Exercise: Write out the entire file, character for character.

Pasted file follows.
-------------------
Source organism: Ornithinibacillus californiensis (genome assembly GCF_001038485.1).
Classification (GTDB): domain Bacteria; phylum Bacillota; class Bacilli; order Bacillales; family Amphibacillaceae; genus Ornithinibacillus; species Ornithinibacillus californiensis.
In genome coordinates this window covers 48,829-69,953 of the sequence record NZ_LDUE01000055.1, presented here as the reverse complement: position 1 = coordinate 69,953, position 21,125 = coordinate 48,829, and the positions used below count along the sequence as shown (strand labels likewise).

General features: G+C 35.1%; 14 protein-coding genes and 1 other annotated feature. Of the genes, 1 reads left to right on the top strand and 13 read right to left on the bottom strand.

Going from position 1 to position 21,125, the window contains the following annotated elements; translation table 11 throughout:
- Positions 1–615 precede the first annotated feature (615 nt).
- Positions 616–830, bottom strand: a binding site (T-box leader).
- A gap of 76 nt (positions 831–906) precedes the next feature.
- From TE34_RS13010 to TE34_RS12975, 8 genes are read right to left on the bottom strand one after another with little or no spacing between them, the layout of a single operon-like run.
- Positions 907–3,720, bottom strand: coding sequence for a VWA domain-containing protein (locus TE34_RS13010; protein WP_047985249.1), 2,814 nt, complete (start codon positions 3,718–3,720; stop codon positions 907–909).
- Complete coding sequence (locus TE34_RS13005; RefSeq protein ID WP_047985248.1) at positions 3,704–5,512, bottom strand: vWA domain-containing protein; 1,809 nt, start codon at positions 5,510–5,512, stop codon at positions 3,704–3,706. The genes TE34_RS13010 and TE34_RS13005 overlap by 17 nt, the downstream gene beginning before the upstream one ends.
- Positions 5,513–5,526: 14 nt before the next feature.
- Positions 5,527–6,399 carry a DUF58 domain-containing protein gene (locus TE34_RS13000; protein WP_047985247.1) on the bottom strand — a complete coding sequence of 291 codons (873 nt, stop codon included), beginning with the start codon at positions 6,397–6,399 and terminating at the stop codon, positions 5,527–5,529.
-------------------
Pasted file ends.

Source organism: Ornithinibacillus californiensis (genome assembly GCF_001038485.1).
Classification (GTDB): domain Bacteria; phylum Bacillota; class Bacilli; order Bacillales; family Amphibacillaceae; genus Ornithinibacillus; species Ornithinibacillus californiensis.
In genome coordinates this window covers 48,829-69,953 of the sequence record NZ_LDUE01000055.1, presented here as the reverse complement: position 1 = coordinate 69,953, position 21,125 = coordinate 48,829, and the positions used below count along the sequence as shown (strand labels likewise).

General features: G+C 35.1%; 14 protein-coding genes and 1 other annotated feature. Of the genes, 1 reads left to right on the top strand and 13 read right to left on the bottom strand.

Going from position 1 to position 21,125, the window contains the following annotated elements; translation table 11 throughout:
- Positions 1–615 precede the first annotated feature (615 nt).
- Positions 616–830, bottom strand: a binding site (T-box leader).
- A gap of 76 nt (positions 831–906) precedes the next feature.
- From TE34_RS13010 to TE34_RS12975, 8 genes are read right to left on the bottom strand one after another with little or no spacing between them, the layout of a single operon-like run.
- Positions 907–3,720, bottom strand: coding sequence for a VWA domain-containing protein (locus TE34_RS13010; protein WP_047985249.1), 2,814 nt, complete (start codon positions 3,718–3,720; stop codon positions 907–909).
- Complete coding sequence (locus TE34_RS13005; RefSeq protein ID WP_047985248.1) at positions 3,704–5,512, bottom strand: vWA domain-containing protein; 1,809 nt, start codon at positions 5,510–5,512, stop codon at positions 3,704–3,706. The genes TE34_RS13010 and TE34_RS13005 overlap by 17 nt, the downstream gene beginning before the upstream one ends.
- Positions 5,513–5,526: 14 nt before the next feature.
- Positions 5,527–6,399 carry a DUF58 domain-containing protein gene (locus TE34_RS13000; protein WP_047985247.1) on the bottom strand — a complete coding sequence of 291 codons (873 nt, stop codon included), beginning with the start codon at positions 6,397–6,399 and terminating at the stop codon, positions 5,527–5,529.